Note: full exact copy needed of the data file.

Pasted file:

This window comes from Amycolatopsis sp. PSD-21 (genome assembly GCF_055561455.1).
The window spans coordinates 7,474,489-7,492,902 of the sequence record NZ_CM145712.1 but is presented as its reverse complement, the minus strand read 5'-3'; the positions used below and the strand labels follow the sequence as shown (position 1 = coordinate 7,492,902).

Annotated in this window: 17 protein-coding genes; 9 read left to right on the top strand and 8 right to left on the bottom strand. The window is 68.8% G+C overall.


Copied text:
This window comes from Amycolatopsis sp. PSD-21 (genome assembly GCF_055561455.1).
The window spans coordinates 7,474,489-7,492,902 of the sequence record NZ_CM145712.1 but is presented as its reverse complement, the minus strand read 5'-3'; the positions used below and the strand labels follow the sequence as shown (position 1 = coordinate 7,492,902).

Annotated in this window: 17 protein-coding genes; 9 read left to right on the top strand and 8 right to left on the bottom strand. The window is 68.8% G+C overall.